Home to sparkling azure seas, stunning beaches, and exotic tropical vistas, the Caribbean dazzles with outer beauty. But two of the countries found here also have their own brand of "inner beauty" – semi-precious stones found somewhere else on earth.
Found only in one remote area of the Dominican Republic, the same volcanic forces which created the island itself forged this exquisite gem. Hot gases pushed molten material into the volcano's chimneys, causing its minerals to crystallize and create the stone's unique properties. Over the eons, erosion caused bits of the stone to break off, washing them into the Bahoruco River where they tumbled against rocks and other debris. By the time the stones reached the river's end at the beach, this polishing action revealed the marble sea-blue, green, and white hues Larimar is now prized for.
Although the date of its discovery is unknown, it's particularly that inhabitants came across the blue stones washed up on the beach more than a century ago. They may have later traced its origins to the mountains. By 1916, at least one person knew where to find it – a priest in Barahona parish, who applied for the right to set up a mining operation. His application was never approved, however, and Larimar remained shrouded in mystery for years to come.
In fact, it continued to go unnoticed by the world at large until 1974, when geologist Miguel Méndez and Peace Corps volunteer Norman Rilling found some of the stones on the beach. They followed the stream up the mountain, eventually arriving at Los Chupaderos, where most Larimar is mined today. Miguel Méndez named the stone by combining his daughter's name, "Larissa," with "mar," the Spanish word for sea.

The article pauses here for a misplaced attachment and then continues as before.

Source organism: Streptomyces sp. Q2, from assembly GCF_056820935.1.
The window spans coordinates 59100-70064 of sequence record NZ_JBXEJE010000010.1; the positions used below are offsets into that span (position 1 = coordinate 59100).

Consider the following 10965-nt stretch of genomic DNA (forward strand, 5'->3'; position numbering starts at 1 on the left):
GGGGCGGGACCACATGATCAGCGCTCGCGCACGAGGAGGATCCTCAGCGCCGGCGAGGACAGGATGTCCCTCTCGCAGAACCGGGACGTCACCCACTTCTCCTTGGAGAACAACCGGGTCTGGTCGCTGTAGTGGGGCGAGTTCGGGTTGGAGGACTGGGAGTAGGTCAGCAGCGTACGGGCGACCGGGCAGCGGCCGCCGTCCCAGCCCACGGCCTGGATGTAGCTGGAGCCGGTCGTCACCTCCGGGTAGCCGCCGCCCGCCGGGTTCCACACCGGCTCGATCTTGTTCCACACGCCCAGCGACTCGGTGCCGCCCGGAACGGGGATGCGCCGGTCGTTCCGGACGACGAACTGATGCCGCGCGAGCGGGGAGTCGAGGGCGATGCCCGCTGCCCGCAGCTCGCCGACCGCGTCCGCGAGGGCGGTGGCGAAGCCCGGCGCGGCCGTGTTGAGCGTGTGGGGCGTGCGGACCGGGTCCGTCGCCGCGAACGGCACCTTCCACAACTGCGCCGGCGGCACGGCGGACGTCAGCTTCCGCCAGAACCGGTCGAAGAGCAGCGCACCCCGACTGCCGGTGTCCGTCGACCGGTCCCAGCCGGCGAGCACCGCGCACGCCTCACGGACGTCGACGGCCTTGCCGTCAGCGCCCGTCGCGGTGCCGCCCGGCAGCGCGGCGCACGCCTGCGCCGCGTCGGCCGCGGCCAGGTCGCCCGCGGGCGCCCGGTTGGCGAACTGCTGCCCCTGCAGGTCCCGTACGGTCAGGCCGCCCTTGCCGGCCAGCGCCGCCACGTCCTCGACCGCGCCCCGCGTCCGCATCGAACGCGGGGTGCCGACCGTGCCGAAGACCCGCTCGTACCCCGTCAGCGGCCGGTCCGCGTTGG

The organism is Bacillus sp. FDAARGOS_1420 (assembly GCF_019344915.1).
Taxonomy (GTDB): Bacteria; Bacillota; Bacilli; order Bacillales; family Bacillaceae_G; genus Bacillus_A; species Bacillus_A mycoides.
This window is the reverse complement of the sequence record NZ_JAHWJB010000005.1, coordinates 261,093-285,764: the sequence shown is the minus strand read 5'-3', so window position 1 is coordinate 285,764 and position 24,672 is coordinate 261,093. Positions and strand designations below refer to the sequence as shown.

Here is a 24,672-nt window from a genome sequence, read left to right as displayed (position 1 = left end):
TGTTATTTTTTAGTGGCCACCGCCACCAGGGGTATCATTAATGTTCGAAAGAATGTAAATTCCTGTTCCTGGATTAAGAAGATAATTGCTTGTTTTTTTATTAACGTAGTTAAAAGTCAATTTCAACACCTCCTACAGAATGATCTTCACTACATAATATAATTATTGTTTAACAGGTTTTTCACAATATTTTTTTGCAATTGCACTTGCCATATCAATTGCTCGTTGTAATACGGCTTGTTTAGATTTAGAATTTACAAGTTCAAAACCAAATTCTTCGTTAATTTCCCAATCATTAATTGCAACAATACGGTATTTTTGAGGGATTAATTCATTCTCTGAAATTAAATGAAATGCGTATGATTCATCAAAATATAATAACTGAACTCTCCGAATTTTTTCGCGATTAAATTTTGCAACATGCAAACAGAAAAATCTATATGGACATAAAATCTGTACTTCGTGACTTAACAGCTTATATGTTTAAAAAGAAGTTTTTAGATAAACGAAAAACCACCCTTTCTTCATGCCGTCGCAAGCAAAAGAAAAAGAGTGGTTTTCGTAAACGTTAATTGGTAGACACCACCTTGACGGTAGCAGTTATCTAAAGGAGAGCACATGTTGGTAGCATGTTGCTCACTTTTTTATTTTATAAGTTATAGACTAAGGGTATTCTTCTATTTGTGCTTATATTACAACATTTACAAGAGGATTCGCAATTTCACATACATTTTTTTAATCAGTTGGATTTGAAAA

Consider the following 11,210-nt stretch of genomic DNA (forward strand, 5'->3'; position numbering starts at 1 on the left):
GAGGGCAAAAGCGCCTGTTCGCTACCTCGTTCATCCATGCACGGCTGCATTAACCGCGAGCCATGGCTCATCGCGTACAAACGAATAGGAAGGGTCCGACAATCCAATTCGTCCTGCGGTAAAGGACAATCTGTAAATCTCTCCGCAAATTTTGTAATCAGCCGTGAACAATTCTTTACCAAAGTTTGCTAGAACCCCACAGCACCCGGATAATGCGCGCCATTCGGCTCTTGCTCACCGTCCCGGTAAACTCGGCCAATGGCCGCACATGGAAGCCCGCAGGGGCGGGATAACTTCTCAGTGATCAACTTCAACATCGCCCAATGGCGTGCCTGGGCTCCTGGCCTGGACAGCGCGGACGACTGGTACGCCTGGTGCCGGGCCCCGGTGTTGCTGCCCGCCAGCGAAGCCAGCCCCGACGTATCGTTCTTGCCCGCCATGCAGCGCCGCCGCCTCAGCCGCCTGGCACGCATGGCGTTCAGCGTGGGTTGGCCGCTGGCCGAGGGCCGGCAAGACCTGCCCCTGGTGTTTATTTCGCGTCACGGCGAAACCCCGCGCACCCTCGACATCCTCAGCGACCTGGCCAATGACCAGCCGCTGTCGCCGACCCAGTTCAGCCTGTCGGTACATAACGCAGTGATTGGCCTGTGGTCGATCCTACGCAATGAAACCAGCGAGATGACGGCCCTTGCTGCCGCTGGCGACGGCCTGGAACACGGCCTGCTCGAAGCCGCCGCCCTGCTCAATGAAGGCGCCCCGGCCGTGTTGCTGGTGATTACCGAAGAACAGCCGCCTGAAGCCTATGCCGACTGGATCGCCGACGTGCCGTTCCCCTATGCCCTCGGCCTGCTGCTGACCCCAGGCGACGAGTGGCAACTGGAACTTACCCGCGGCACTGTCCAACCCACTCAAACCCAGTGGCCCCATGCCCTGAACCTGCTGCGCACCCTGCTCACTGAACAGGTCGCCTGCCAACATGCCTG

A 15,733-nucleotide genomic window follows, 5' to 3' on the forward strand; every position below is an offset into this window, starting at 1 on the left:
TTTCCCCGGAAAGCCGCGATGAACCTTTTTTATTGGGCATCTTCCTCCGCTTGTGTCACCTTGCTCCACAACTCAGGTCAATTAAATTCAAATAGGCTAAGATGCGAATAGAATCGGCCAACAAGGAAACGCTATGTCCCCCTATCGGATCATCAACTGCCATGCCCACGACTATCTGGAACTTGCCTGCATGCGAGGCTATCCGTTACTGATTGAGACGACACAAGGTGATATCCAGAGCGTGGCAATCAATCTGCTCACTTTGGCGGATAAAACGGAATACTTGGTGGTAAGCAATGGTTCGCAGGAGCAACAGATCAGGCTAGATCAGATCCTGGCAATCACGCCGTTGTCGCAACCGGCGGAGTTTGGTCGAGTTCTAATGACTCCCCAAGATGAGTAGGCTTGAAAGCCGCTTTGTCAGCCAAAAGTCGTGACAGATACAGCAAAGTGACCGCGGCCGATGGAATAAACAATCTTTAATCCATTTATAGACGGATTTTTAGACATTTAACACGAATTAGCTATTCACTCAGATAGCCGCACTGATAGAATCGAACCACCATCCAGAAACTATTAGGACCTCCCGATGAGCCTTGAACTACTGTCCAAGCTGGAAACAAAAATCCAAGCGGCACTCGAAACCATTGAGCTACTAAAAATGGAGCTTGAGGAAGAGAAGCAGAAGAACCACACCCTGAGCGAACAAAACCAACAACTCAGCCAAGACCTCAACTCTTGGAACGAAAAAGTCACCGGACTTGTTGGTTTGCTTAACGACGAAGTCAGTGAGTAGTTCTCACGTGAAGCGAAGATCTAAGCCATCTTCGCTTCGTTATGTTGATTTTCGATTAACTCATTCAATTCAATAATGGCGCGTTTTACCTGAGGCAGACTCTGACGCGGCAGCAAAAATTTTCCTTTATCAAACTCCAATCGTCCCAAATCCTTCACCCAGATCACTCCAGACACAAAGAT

Scientifically, Larimar is blue pectolite. Although other types of pectolite exist in locations around the world, Larimar is unique to the lush Bahoruco mountain range. Copper gives it its characteristic blues and greens, with blue stones considered more valuable. In addition, some stones contain red, brown, or gray shades. Because of its coloring, it's sometimes mistaken for turquoise or blue jade.
Because of claims that the Dominican Republic was the ancient site of Atlantis, symbolized by dolphins, some people call Larimar "the Atlantis Stone" or "the Dolphin Stone." According to folklore, Larimar helps relieve stress, radiates healing energy, aids communication, and enlightens the mind.
With all the excitement about Larimar, there's even a Larimar Museum in Santo Domingo, the Dominican Republic's capital city. Located in a well-restored historic building, the museum contains exhibits about the gem and a store with hand-made Larimar jewelry.
While Larimar is most often sold as jewelry, it's also available in sculptures and polished slabs. Only buy jewelry from reputable stores because blue glass has often been passed off as Larimar. Stores in the Dominican Republic carry the widest selection, of course, but Larimar can also be found in a small number of shops in other countries.
Also restricted to a small area, Caymanite is found only in the Cayman Islands on Grand Cayman's East End and the bluff on Cayman Brac. As with Larimar, volcanic activity formed the semi-precious stone. When volcanic ash pouched down on rocks below, it formed sediments. Over time, those sediments hardened into rocks, creating a type of dolomite. Because each layer's mineral content differs, each layer's color variations. In the polished stones, this creates colored stripes in earth tones – browns, yellows, and whites.
Due to Caymanite's hardness, cutting wheels and grinders need diamond tips in order to cut and polish it. Artists who wish to create pieces from the stones put in a great deal of time and effort learning how to work with it.
In addition to jewelry pieces, Caymanite is also fashioned into sculptures, objects like business card holders, and used in inlaid tables. Like Larimar, its distribution is small, so it's seldom found outside the Cayman Islands.
Travelers can take home a true piece of the islands with Larimar and Caymanite items. And those lucky enough to find Larimar elsewhere can enjoy its soothing, ocean hues without a trip to the tropics.